Near Marfield in Gloucester County, Virginia — The American South (Mid-Atlantic)
Poplar Spring Church
Erected 2013 by Department of Historic Resources. (Marker Number N-61.)
Location. 37° 27.832′ N, 76° 36.276′ W. Marker is near Marfield, Virginia, in Gloucester County. Marker is on George Washington Memorial Highway (U.S. 17) south of Chesapeake Road, on the right when traveling south. Touch for map. It is on the southbound lanes, just before the turn lane for Petworth Elementary School. Marker is in this post office area: Gloucester VA 23061, United States of America. Touch for directions.
Other nearby markers. At least 8 other markers Marlfield (approx. 0.9 miles away); Gloucester Hall (approx. 1.7 miles away); The Indentured Servants' Plot (approx. 3.6 miles away); King and Queen County / Gloucester County (approx. 3.6 miles away); Poropotank Creek (approx. 3.6 miles away); Bethel Baptist Church (approx. 3.7 miles away); Indian Princess Pocahontas (approx. 4.9 miles away); Gloucester Courthouse (approx. 4.9 miles away).
Also see . . . Old Marker at this Location. This marker replaced an older one at this location also titled “Poplar Spring Church” (Submitted on April 9, 2018.)
1. Pastor/Rev. Thomas Vicaris 1666-1696
My grrrr-grandfather was Rev. Thomas Vicaris and he was the pastor, rector and over the Vestry at Poplar Springs church from 1666 to 1696. He was born in Gloucester County.
His father's name was Thomas Vicaris, too. He was born in 1633 in York County (his mother was Jonne French born in 1639). The Reverend was an only child.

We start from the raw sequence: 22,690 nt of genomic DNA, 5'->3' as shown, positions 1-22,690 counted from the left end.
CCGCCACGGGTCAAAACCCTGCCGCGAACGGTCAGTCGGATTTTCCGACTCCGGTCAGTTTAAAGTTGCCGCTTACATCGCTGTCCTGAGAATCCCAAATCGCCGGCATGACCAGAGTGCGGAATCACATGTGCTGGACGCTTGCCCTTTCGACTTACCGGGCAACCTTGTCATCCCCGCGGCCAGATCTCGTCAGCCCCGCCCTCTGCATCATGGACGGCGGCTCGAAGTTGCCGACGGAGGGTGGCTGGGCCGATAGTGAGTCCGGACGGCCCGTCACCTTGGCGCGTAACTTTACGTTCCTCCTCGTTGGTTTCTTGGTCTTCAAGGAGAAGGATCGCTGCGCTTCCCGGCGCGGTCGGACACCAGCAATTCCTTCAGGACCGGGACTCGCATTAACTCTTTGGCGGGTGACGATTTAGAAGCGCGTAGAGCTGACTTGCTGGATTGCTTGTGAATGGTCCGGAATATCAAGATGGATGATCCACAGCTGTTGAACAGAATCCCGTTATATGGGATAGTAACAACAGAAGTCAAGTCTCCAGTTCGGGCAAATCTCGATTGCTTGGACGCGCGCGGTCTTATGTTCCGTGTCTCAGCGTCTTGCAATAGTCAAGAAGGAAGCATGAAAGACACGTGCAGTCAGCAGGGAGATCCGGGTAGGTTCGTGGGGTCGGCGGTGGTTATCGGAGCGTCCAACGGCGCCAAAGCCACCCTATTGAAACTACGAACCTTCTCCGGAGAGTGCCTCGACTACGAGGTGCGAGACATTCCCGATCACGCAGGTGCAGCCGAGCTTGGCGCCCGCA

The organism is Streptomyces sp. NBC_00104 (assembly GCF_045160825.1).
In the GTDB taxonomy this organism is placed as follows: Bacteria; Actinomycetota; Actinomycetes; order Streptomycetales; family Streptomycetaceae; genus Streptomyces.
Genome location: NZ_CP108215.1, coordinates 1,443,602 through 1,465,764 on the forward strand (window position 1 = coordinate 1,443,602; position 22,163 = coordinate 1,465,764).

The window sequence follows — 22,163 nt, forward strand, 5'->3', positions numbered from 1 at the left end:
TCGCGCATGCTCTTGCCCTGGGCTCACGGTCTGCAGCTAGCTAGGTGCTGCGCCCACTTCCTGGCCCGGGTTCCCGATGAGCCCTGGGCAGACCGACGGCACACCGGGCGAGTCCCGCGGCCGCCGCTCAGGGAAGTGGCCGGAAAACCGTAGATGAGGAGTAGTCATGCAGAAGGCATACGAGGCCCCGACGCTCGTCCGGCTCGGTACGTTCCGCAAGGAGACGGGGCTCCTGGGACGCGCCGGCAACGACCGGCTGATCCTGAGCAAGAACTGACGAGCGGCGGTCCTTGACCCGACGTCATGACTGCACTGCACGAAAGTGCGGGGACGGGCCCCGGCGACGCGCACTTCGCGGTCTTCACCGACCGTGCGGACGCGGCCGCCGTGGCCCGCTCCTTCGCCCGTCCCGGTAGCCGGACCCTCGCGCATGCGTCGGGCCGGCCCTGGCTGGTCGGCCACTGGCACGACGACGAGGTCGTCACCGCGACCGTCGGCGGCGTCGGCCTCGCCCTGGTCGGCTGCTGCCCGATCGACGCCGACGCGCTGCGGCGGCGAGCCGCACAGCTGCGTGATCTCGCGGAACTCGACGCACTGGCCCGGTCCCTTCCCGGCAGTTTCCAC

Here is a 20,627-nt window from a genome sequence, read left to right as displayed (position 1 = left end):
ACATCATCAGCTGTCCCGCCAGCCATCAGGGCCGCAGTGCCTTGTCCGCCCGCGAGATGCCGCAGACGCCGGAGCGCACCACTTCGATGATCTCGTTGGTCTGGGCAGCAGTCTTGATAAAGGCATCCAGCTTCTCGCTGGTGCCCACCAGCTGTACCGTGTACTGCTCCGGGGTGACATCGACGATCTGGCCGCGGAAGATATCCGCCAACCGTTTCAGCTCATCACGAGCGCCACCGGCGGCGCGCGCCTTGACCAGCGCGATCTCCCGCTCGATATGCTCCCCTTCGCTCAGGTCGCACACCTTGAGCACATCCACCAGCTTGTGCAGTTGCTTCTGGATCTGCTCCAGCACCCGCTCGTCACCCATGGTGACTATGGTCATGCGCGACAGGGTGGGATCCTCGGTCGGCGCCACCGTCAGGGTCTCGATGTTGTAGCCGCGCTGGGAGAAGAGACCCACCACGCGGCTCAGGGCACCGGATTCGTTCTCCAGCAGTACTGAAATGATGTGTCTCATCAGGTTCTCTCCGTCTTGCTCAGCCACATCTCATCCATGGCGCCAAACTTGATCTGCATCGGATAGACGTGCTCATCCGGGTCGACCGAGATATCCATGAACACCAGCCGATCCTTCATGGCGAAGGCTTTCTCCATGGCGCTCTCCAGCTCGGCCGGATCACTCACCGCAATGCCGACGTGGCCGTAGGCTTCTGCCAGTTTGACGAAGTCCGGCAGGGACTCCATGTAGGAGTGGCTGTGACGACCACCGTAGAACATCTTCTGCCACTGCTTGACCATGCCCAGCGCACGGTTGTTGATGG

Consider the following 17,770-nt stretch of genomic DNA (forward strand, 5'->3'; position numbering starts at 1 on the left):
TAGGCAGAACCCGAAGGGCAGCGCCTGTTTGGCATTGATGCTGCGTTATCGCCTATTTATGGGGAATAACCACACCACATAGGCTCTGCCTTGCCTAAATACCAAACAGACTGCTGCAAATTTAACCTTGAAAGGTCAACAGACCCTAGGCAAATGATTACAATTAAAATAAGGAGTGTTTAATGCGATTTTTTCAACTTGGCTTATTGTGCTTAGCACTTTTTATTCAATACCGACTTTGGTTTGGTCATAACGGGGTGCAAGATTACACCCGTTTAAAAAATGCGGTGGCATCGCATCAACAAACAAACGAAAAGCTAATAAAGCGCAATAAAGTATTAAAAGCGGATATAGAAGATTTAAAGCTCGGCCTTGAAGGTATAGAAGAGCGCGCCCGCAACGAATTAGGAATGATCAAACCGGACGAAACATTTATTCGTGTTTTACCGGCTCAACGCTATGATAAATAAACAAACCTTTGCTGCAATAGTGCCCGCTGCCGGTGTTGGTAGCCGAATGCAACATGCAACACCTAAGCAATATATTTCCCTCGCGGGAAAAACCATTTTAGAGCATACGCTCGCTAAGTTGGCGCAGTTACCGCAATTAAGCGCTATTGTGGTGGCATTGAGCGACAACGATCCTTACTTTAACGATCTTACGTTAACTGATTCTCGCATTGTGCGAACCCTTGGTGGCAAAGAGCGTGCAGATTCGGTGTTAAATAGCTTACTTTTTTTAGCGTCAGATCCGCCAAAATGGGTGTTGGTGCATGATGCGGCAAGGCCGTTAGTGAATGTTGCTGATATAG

Rev. Thomas Vicaris's daughter Mary was married to my grandfather Robert Nettles. Robert was born in Gloucester in 1677. He was Gloucester County's surveyor in the 1690s and elected Gloucester County supervisor from 1700 to 1704.
His wife Mary died in New Town(Newton), Massachusetts on October 4,1691.
Robert Nettles had (4) grandsons, which were brothers, that were born in Gloucester County and fought in the American Revolutionary War in South Carolina. The most notable was Captain William Nettles. He fought from July 1776 to Dec. 1782. He was the Kershaw Company CMDR. His regiment was the Pee Dee Regiment. His commanding officer was Gen. Francis Marion (The Swamp Fox). The movie "The Patriot" depicts his Regiment!
Rev. Thomas Vicaris's relatives are thought to have been members of Virginia's "Lost Colony"!
Note: Reverend Thomas Vicaris owned approximately 2,000 acres of land. Much of his land was located on the Chesapeake Bay.
In 1678, he obtained 1,350 acres of the 2,000 acres from land grants for transporting 27 families into Colonial Petsworth Parish.
The city of Falmouth, Virginia was founded and subsists today on the same land that Reverend Vicaris was the first American owner.
The pastor also owned an 87 acre island located at the mouth of the Rappahannock River (Parrot Island).
— Submitted July 31, 2011, by Randy Nettles of Charleston, South Carolina.
Categories. • Cemeteries & Burial Sites • Churches & Religion • Colonial Era • Patriots & Patriotism •
Credits. This page was last revised on April 9, 2018. This page originally submitted on October 14, 2007, by Laura Troy of Burke, Virginia. This page has been viewed 2,588 times since then and 33 times this year. Last updated on February 15, 2012, by Randy Nettles of Charleston, South Carolina. Photos: 1. submitted on April 2, 2018, by James Shackelford of Macungie, Pennsylvania. 2. submitted on April 1, 2018, by James Shackelford of Macungie, Pennsylvania. 3. submitted on October 14, 2007, by Laura Troy of Burke, Virginia. • Bill Pfingsten was the editor who published this page.